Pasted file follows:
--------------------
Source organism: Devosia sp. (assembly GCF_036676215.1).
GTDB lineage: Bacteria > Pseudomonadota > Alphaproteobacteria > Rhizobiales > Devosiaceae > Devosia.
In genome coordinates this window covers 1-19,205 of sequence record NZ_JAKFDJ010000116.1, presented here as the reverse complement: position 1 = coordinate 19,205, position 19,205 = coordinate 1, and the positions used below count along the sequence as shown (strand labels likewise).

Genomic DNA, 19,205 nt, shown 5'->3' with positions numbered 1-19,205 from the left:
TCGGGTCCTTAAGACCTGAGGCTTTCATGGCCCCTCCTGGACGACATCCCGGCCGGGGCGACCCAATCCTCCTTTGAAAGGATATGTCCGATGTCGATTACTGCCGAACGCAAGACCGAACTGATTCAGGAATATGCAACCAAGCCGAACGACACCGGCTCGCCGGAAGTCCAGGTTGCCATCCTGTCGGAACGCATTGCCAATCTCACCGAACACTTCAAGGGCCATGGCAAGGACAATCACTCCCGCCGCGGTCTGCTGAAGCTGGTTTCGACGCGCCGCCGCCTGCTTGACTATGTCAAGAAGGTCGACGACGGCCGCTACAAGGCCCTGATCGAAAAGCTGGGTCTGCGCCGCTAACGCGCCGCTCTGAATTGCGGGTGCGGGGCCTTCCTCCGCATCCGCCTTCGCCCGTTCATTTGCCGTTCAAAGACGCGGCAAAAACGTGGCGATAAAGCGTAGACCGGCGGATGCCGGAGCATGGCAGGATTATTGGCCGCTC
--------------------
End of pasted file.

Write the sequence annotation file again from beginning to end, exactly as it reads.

Source organism: Devosia sp. (assembly GCF_036676215.1).
GTDB lineage: Bacteria > Pseudomonadota > Alphaproteobacteria > Rhizobiales > Devosiaceae > Devosia.
In genome coordinates this window covers 1-19,205 of sequence record NZ_JAKFDJ010000116.1, presented here as the reverse complement: position 1 = coordinate 19,205, position 19,205 = coordinate 1, and the positions used below count along the sequence as shown (strand labels likewise).

Genomic DNA, 19,205 nt, shown 5'->3' with positions numbered 1-19,205 from the left:
TCGGGTCCTTAAGACCTGAGGCTTTCATGGCCCCTCCTGGACGACATCCCGGCCGGGGCGACCCAATCCTCCTTTGAAAGGATATGTCCGATGTCGATTACTGCCGAACGCAAGACCGAACTGATTCAGGAATATGCAACCAAGCCGAACGACACCGGCTCGCCGGAAGTCCAGGTTGCCATCCTGTCGGAACGCATTGCCAATCTCACCGAACACTTCAAGGGCCATGGCAAGGACAATCACTCCCGCCGCGGTCTGCTGAAGCTGGTTTCGACGCGCCGCCGCCTGCTTGACTATGTCAAGAAGGTCGACGACGGCCGCTACAAGGCCCTGATCGAAAAGCTGGGTCTGCGCCGCTAACGCGCCGCTCTGAATTGCGGGTGCGGGGCCTTCCTCCGCATCCGCCTTCGCCCGTTCATTTGCCGTTCAAAGACGCGGCAAAAACGTGGCGATAAAGCGTAGACCGGCGGATGCCGGAGCATGGCAGGATTATTGGCCGCTC